Dr Emma Boulton is the Director of Clinic 66, a Sydney abortion provider. She says our current abortion laws leave the women who need help the most without a voice.
VIDEO ABOVE: Jan Fran travels across the country to find out why women are angry - and what they're doing about it.
This is the 21st Century. You've got to realise that abortion access is not about abortion, it's actually a human right. It's about looking after the most vulnerable people in our state. Whether you agree with abortion or not, it's not about that - it's about access to health care.
The problem with abortion in Australia is that no one wants to talk about it. It's a very stigmatised area of medicine. The Royal Colleges don't want to talk, politicians don't want to talk, and as a result it's a very stigmatised issue.
As an abortion provider myself, I'm even discriminated against by my own professional colleagues. It's incredibly frustrating, but the worst thing is not being able to look after the women who are most vulnerable.
It's the women who cannot access the care who need it the most.
There's no responsibility being given to those women at all. For me, professionally and personally, it's devastating to see the impact the inability to access decent abortion care brings.
Unplanned pregnancy impacts in a very negative way on both physical and mental health. It's the judgemental attitudes, the lack and access and the costs - unimaginable.
I'm contacted twice a week, sometimes more, by social workers ringing up begging us to do procedures for free, because the women they're helping can't access services in any other location.
For the women who do come to my clinic, there's a combination of ignorance, anger and disbelief that they're being so discriminated against.
This is the 21st Century. Reproductive health care shouldn't be hit and miss.
It's embarrassing, frankly, to have the legal position that we have in New South Wales.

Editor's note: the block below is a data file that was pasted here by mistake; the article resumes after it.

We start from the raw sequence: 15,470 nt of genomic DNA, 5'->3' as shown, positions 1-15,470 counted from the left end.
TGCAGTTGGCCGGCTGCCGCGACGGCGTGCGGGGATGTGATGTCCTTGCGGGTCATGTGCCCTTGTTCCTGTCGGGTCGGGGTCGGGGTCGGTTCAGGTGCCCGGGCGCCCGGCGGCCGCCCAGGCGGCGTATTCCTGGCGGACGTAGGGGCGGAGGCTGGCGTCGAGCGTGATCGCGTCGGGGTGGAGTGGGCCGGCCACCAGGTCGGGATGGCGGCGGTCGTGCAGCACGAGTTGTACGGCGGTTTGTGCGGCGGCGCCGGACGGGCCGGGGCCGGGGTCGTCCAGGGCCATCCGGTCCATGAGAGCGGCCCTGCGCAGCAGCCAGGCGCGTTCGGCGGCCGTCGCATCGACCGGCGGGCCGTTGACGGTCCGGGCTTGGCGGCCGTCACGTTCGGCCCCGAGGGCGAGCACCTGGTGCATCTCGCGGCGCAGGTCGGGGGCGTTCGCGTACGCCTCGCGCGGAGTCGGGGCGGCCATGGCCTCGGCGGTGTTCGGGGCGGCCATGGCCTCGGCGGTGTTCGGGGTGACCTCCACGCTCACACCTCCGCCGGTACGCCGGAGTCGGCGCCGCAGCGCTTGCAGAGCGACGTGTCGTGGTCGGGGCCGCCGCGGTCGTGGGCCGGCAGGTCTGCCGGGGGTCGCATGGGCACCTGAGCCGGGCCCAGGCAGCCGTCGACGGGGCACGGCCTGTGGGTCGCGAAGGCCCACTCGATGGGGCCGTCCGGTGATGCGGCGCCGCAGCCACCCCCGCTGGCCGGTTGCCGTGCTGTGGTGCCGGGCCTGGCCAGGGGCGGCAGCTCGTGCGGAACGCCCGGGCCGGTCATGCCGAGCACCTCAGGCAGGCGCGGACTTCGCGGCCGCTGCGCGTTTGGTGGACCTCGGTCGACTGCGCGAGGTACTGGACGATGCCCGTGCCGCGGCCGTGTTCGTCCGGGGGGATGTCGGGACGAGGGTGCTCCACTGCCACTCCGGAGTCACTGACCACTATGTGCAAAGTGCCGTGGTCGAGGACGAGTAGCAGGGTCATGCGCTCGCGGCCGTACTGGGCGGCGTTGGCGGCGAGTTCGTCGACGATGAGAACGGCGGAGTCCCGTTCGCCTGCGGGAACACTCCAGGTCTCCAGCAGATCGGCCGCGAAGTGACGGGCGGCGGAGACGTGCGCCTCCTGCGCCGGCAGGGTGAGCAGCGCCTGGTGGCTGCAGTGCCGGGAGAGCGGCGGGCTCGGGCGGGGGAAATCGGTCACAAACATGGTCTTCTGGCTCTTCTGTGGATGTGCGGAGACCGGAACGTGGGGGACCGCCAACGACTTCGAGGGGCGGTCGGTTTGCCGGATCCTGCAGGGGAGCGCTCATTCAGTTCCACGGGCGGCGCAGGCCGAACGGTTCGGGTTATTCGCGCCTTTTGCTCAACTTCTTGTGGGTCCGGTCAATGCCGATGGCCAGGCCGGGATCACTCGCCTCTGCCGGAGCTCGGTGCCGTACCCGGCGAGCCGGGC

If it's your day job to look after people - like politicians, or doctors - then there's absolutely no place for personal-held religious beliefs to get in to the policies that you make.
We should be careful to be so quick to criticise parts of the United States for the backwards movements they're making when it comes to reproductive health care. We're not so different. We still have archaic laws, despite obvious opinions to the contrary.
Our NSW state and federal governments are over-represented by white males with conservative views.
The fact that they can legislate for women and what happens to their bodies is ridiculous.
I hope that as more women come into parliament, their views of the population would be more fairly represented then they are at the moment.
This is the 21st Century. We need to mobilise.
New South Wales is the only state in Australia that's lagging behind - it's an embarrassment, it's an anomaly and it's got to change in the next year.
We just need to talk about abortion, raise it into the public agenda and look at those reasons why there's been ignorance in the past.
Again: whether or not you agree with it, this is not about abortion - this is a human right.
Dr Emma Boulton is a sexual and reproductive health expert and Director of Clinic 66, an abortion provider in Sydney.